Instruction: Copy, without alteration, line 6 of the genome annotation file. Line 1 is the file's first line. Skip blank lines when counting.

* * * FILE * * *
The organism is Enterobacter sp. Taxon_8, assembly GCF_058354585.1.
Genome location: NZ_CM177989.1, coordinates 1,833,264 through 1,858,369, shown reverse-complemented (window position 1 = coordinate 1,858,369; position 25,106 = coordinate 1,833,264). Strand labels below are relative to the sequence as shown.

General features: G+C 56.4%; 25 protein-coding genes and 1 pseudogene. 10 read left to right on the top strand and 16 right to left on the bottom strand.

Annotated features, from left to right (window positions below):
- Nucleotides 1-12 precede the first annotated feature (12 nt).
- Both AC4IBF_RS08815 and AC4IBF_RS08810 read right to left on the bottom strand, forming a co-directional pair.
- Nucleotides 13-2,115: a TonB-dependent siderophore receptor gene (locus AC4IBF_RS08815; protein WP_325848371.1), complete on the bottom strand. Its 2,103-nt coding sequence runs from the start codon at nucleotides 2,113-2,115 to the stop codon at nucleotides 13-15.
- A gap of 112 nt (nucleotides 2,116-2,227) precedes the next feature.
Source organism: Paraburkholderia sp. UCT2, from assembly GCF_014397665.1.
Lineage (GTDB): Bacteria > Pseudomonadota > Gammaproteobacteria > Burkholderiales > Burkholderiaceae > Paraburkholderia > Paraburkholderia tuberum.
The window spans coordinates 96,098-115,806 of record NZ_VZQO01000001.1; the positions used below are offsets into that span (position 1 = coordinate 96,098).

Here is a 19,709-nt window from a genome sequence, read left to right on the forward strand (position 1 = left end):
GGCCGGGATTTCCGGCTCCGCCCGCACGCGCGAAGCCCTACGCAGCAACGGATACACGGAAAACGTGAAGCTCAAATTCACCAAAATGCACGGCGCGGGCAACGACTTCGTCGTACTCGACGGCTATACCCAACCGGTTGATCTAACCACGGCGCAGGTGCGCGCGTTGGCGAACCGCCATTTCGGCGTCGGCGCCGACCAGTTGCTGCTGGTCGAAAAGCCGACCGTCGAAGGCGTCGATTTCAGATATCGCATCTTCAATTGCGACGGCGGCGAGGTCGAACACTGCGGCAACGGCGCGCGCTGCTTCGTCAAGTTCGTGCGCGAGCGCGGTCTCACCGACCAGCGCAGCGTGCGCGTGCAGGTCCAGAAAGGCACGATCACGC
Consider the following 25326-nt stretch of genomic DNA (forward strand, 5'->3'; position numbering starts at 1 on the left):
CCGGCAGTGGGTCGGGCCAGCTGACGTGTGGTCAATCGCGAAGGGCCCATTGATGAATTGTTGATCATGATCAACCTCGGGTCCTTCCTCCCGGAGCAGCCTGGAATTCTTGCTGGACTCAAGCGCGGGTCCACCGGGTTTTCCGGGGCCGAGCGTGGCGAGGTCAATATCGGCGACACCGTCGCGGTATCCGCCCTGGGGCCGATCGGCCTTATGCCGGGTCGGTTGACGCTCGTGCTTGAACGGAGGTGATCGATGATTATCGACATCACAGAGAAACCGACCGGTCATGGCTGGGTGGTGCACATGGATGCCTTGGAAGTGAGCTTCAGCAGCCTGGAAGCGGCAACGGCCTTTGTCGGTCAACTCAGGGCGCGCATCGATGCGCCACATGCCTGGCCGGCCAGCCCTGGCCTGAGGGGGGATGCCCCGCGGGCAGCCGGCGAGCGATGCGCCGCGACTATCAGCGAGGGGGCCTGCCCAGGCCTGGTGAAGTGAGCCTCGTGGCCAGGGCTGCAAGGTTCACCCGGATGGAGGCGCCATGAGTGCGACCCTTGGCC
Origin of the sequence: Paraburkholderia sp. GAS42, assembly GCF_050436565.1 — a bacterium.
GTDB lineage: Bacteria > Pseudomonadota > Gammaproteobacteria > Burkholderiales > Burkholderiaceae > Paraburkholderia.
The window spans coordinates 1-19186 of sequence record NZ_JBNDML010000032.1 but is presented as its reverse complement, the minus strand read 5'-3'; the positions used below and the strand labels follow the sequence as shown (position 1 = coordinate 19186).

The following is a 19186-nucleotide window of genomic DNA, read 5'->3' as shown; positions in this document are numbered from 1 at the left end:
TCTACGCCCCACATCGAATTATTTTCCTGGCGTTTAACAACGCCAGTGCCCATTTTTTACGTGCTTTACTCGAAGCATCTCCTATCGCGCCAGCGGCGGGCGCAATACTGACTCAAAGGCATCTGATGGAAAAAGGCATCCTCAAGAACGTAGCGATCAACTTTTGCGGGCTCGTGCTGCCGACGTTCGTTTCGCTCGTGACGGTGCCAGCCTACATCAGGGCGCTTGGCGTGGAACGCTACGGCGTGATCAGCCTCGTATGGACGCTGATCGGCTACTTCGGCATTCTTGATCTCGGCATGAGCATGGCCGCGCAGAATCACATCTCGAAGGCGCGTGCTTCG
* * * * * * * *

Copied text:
- Both AC4IBF_RS08815 and AC4IBF_RS08810 read right to left on the bottom strand, forming a co-directional pair.